September 1 to 4, 2021: And Death Will Come

September 1 to 4, 2021: And Death Will Come. Always uninvited. Sometimes inevitable. Sometimes inexplicable. But it leaves a trail. Sometimes a trail of blood. Always a trail of memories. The calls and messages started when I was taking my students on a trek through the Hindu Kush, the phones all beeped at the same time in the classroom on that just a regular Wednesday noon as I discussed the fascinating history of the Indian Sub-Continent. No one checked messages. Then a call from my wife. Or was it a WhatsApp message? My pre-programmed annoying “WhatsApp Message” beeped as we discussed the intricacies of a sociological take on religion. I looked at my phone. Not something teachers do in the classroom, but the messages were coming too fast, from all directions, from so many. Lockdown. A different kind. In the sleepy little wannabe town, I call one of my homes. In what civilized country does a 16-year-old carry a gun into a school? We know the answer. The exceptionalism allows anything. No mask. No vaccine. Guns in school. Highest level of infections in the World. Still holding to the first place. The school where my child studied, a mere 500 meters from my home, as the crow flies and as scared teenager shooters run through the woods. Yellow T-shirt, blue jeans, black shoes, black jacket. “Keep your doors locked, stay inside,” an appeal from a bondhu with a direct connection to the police. My car is parked on the street. Did I lock it? The rains came pouring down as the chopper hovered above my house. Yellow shirt, black jacket, 15, maybe 16 years old. In a civilized country. In a place where nothing really ever happens. Keep your doors locked. And the TV droning in the background, repeating the same words, because there is nothing more to say. Death is announced later in the evening. That was Wednesday. Later the child is apprehended. Is a student of class 9 a child? We had the cane, in the Third World. The worst transgression was fibbing to Mr. Martin and going for a movie in the afternoon while claiming to be at the Birla Science Fair. I was sent to do the fibbing, maybe it was actually class 10, and I got trapped. I was invited to ride with the principal to the science fair. No gun, no grudge settled. As we passed the Twin Church on the right (Jora Girja) he pointed at some boys in black pant and white shirts lined up in front of the cinema hall on the right, “They look like Calcutta Boys’ School,” and I cursed, I am the only one going to the science fair. With the principal. The gun was brought to the school. How many shots? Where in the body? The morbidity of the most exceptional place on earth ricocheted on pointless ramble on TV. And everything returned to normal the next day. The routine vigils and prayers. Political promises. Wait for the next one. We are in a repeat mode, forever, nowhere else but here can we be proud of hiding the heads in the sand. Everything is normal. There is no more Covid in the bubbles we live in. We are back, interruptions over, work as we did before. Wait, what is it that I see in the news? What do I see in my classroom – empty seats? All is well. I yearn for the normality of death. When it comes anticipated. It leaves a trail always, but we saw it coming, we knew it would happen. As it did on Saturday – a WhatsApp message in a group – he is no more, “after a 20-month long fight.” The killers lurk around us, yellow shirt black jacket, the spikes, cancer cells, a rogue blood clot. Too many deaths, too much grief, too much angst. Yet everything must go on. Deep rooted strengths will have to be discovered, some exceptionalism sacrificed, lots of affection to be distributed. Because death will come. You want it or not. In ways that you can not predict. All you need is the strength and realism to say this was meant to be, but came too early, came too painfully. Today, I may disappoint my readers who may not understand the words in Bangla, but I invoke Rabindranath Tagore, “Aaache dukho, aache mrityu (Sorrow persists,/death befalls,/separation singes./Yet there is peace,/yet there is joy,/yet stirs the Infinite within.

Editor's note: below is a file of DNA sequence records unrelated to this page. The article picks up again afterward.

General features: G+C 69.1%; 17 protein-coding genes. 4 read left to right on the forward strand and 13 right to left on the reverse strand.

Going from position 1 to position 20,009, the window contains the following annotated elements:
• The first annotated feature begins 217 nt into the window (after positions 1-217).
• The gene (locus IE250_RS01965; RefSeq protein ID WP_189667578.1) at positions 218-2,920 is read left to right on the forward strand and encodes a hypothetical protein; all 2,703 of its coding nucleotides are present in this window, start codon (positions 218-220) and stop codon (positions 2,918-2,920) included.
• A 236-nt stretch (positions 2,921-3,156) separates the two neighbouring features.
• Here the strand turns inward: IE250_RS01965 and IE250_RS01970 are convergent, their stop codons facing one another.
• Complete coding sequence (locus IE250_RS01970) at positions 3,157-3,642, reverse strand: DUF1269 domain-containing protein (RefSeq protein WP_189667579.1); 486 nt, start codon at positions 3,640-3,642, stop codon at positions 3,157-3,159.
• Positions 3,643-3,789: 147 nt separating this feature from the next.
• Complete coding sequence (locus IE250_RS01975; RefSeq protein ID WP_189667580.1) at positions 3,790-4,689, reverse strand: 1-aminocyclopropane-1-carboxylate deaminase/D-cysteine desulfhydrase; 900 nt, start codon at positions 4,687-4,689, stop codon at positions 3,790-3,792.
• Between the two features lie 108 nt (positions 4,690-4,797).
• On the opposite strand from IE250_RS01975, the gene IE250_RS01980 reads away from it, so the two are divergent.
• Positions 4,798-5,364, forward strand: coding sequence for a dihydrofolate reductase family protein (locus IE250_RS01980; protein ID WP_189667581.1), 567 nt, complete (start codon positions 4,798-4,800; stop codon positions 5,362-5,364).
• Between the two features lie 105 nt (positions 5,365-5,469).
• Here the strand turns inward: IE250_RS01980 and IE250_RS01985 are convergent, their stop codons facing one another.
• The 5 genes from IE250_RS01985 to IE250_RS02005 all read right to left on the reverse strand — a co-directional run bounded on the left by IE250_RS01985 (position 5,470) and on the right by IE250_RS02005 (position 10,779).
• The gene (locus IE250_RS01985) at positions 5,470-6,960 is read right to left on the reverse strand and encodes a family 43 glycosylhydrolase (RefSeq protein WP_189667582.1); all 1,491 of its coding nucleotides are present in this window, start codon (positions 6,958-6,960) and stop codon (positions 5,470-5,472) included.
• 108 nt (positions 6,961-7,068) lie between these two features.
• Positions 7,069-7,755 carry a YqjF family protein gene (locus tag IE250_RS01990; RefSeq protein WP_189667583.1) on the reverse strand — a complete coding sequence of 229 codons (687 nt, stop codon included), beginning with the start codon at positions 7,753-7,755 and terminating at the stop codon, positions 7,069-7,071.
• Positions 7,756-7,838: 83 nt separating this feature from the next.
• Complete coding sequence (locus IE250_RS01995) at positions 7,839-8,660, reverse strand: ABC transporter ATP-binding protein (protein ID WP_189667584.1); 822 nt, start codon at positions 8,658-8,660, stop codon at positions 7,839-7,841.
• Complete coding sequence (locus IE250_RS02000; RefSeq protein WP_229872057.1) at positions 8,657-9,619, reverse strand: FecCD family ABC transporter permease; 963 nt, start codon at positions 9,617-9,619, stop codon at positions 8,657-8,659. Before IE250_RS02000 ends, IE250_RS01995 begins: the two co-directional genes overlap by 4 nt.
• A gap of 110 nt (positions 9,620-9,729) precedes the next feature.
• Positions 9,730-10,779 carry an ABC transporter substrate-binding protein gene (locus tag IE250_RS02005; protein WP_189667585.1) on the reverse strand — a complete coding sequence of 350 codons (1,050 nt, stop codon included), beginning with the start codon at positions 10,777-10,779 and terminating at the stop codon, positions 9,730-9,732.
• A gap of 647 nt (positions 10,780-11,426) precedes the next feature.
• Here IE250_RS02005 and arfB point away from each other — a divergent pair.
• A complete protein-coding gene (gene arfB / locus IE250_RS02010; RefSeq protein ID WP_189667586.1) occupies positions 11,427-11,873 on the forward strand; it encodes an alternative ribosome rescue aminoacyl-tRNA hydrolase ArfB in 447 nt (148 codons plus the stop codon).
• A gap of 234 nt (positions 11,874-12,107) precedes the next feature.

Translation of Song

Sorrow persists,
death befalls,
separation singes.
Yet there is peace,
yet there is joy,
yet stirs the Infinite within

Yet there is the eternal flow of life,
beaming sun, smiling moon and stars
Yet arrives spring, bringing to bowers,
a wondrous spray of hues and colours

Where there is an ebb, so is there a tide
When droops a flower, blooms yet another


Where there is neither loss, nor an end, no, not even weariness
At the altar of that abundance, my heart seeks an abode.



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